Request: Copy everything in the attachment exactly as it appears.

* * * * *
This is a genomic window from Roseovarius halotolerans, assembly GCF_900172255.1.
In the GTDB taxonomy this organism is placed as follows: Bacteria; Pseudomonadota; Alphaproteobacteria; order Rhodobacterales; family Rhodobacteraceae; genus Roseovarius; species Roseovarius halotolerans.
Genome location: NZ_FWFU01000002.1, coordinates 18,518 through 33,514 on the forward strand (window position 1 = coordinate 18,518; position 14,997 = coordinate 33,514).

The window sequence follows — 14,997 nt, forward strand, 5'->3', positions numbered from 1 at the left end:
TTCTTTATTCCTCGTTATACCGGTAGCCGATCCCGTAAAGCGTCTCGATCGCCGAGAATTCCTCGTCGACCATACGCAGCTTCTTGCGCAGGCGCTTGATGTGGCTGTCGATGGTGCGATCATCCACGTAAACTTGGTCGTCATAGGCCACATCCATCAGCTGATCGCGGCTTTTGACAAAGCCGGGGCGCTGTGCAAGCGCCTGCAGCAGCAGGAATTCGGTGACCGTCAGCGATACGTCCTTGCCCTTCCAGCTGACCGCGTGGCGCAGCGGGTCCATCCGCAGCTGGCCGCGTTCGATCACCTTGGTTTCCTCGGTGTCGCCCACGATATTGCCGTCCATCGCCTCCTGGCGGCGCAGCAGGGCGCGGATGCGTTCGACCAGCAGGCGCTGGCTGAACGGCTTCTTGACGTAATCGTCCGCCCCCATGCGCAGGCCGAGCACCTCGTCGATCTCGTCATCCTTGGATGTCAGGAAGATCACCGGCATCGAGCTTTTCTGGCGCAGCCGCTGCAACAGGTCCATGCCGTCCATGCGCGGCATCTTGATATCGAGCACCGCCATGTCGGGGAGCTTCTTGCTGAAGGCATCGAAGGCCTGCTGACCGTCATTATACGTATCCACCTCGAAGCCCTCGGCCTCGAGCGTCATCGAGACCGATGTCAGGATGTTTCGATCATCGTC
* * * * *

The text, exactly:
This is a genomic window from Roseovarius halotolerans, assembly GCF_900172255.1.
In the GTDB taxonomy this organism is placed as follows: Bacteria; Pseudomonadota; Alphaproteobacteria; order Rhodobacterales; family Rhodobacteraceae; genus Roseovarius; species Roseovarius halotolerans.
Genome location: NZ_FWFU01000002.1, coordinates 18,518 through 33,514 on the forward strand (window position 1 = coordinate 18,518; position 14,997 = coordinate 33,514).

The window sequence follows — 14,997 nt, forward strand, 5'->3', positions numbered from 1 at the left end:
TTCTTTATTCCTCGTTATACCGGTAGCCGATCCCGTAAAGCGTCTCGATCGCCGAGAATTCCTCGTCGACCATACGCAGCTTCTTGCGCAGGCGCTTGATGTGGCTGTCGATGGTGCGATCATCCACGTAAACTTGGTCGTCATAGGCCACATCCATCAGCTGATCGCGGCTTTTGACAAAGCCGGGGCGCTGTGCAAGCGCCTGCAGCAGCAGGAATTCGGTGACCGTCAGCGATACGTCCTTGCCCTTCCAGCTGACCGCGTGGCGCAGCGGGTCCATCCGCAGCTGGCCGCGTTCGATCACCTTGGTTTCCTCGGTGTCGCCCACGATATTGCCGTCCATCGCCTCCTGGCGGCGCAGCAGGGCGCGGATGCGTTCGACCAGCAGGCGCTGGCTGAACGGCTTCTTGACGTAATCGTCCGCCCCCATGCGCAGGCCGAGCACCTCGTCGATCTCGTCATCCTTGGATGTCAGGAAGATCACCGGCATCGAGCTTTTCTGGCGCAGCCGCTGCAACAGGTCCATGCCGTCCATGCGCGGCATCTTGATATCGAGCACCGCCATGTCGGGGAGCTTCTTGCTGAAGGCATCGAAGGCCTGCTGACCGTCATTATACGTATCCACCTCGAAGCCCTCGGCCTCGAGCGTCATCGAGACCGATGTCAGGATGTTTCGATCATCGTC